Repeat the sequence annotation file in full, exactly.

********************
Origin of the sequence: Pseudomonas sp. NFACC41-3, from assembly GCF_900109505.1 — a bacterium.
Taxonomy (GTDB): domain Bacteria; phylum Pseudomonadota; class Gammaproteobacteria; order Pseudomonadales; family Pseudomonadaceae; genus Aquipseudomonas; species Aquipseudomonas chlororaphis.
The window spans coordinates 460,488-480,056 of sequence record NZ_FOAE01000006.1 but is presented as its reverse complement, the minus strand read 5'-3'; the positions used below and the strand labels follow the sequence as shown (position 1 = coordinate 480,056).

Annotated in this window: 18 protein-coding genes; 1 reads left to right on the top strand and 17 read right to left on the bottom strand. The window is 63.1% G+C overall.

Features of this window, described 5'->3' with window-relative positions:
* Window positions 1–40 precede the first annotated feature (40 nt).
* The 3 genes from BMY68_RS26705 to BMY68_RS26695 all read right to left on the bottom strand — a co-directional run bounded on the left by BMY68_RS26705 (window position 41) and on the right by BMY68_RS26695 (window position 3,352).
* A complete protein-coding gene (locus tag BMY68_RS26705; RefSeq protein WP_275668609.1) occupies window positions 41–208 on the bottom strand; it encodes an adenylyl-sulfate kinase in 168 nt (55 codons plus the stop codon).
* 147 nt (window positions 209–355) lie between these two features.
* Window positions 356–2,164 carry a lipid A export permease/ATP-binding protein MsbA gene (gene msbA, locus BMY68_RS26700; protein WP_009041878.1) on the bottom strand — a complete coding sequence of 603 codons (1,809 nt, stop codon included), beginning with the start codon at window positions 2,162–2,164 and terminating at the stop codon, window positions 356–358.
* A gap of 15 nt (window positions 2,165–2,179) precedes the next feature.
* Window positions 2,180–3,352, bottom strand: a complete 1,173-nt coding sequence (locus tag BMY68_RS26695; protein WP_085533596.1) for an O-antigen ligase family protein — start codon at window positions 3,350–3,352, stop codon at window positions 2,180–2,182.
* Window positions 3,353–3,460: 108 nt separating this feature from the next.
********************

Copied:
Origin of the sequence: Pseudomonas sp. NFACC41-3, from assembly GCF_900109505.1 — a bacterium.
Taxonomy (GTDB): domain Bacteria; phylum Pseudomonadota; class Gammaproteobacteria; order Pseudomonadales; family Pseudomonadaceae; genus Aquipseudomonas; species Aquipseudomonas chlororaphis.
The window spans coordinates 460,488-480,056 of sequence record NZ_FOAE01000006.1 but is presented as its reverse complement, the minus strand read 5'-3'; the positions used below and the strand labels follow the sequence as shown (position 1 = coordinate 480,056).

Annotated in this window: 18 protein-coding genes; 1 reads left to right on the top strand and 17 read right to left on the bottom strand. The window is 63.1% G+C overall.

Features of this window, described 5'->3' with window-relative positions:
* Window positions 1–40 precede the first annotated feature (40 nt).
* The 3 genes from BMY68_RS26705 to BMY68_RS26695 all read right to left on the bottom strand — a co-directional run bounded on the left by BMY68_RS26705 (window position 41) and on the right by BMY68_RS26695 (window position 3,352).
* A complete protein-coding gene (locus tag BMY68_RS26705; RefSeq protein WP_275668609.1) occupies window positions 41–208 on the bottom strand; it encodes an adenylyl-sulfate kinase in 168 nt (55 codons plus the stop codon).
* 147 nt (window positions 209–355) lie between these two features.
* Window positions 356–2,164 carry a lipid A export permease/ATP-binding protein MsbA gene (gene msbA, locus BMY68_RS26700; protein WP_009041878.1) on the bottom strand — a complete coding sequence of 603 codons (1,809 nt, stop codon included), beginning with the start codon at window positions 2,162–2,164 and terminating at the stop codon, window positions 356–358.
* A gap of 15 nt (window positions 2,165–2,179) precedes the next feature.
* Window positions 2,180–3,352, bottom strand: a complete 1,173-nt coding sequence (locus tag BMY68_RS26695; protein WP_085533596.1) for an O-antigen ligase family protein — start codon at window positions 3,350–3,352, stop codon at window positions 2,180–2,182.
* Window positions 3,353–3,460: 108 nt separating this feature from the next.